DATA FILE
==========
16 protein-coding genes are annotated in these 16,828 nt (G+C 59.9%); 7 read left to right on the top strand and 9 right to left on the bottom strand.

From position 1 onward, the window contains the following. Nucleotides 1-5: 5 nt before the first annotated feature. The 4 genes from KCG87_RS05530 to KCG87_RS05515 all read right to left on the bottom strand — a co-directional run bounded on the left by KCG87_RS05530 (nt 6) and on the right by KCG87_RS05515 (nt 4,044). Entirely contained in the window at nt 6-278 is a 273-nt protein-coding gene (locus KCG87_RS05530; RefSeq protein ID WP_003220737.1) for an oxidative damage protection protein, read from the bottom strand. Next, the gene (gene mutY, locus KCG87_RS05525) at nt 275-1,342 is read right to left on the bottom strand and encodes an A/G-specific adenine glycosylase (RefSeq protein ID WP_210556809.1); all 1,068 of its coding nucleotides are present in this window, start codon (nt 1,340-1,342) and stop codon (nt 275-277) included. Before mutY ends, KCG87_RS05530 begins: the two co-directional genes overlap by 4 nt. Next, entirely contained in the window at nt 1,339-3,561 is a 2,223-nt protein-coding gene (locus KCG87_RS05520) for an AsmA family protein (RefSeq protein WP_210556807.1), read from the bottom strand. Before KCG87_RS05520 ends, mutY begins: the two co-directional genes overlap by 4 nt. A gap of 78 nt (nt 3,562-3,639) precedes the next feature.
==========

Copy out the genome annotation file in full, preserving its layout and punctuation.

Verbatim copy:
16 protein-coding genes are annotated in these 16,828 nt (G+C 59.9%); 7 read left to right on the top strand and 9 right to left on the bottom strand.

From position 1 onward, the window contains the following. Nucleotides 1-5: 5 nt before the first annotated feature. The 4 genes from KCG87_RS05530 to KCG87_RS05515 all read right to left on the bottom strand — a co-directional run bounded on the left by KCG87_RS05530 (nt 6) and on the right by KCG87_RS05515 (nt 4,044). Entirely contained in the window at nt 6-278 is a 273-nt protein-coding gene (locus KCG87_RS05530; RefSeq protein ID WP_003220737.1) for an oxidative damage protection protein, read from the bottom strand. Next, the gene (gene mutY, locus KCG87_RS05525) at nt 275-1,342 is read right to left on the bottom strand and encodes an A/G-specific adenine glycosylase (RefSeq protein ID WP_210556809.1); all 1,068 of its coding nucleotides are present in this window, start codon (nt 1,340-1,342) and stop codon (nt 275-277) included. Before mutY ends, KCG87_RS05530 begins: the two co-directional genes overlap by 4 nt. Next, entirely contained in the window at nt 1,339-3,561 is a 2,223-nt protein-coding gene (locus KCG87_RS05520) for an AsmA family protein (RefSeq protein WP_210556807.1), read from the bottom strand. Before KCG87_RS05520 ends, mutY begins: the two co-directional genes overlap by 4 nt. A gap of 78 nt (nt 3,562-3,639) precedes the next feature.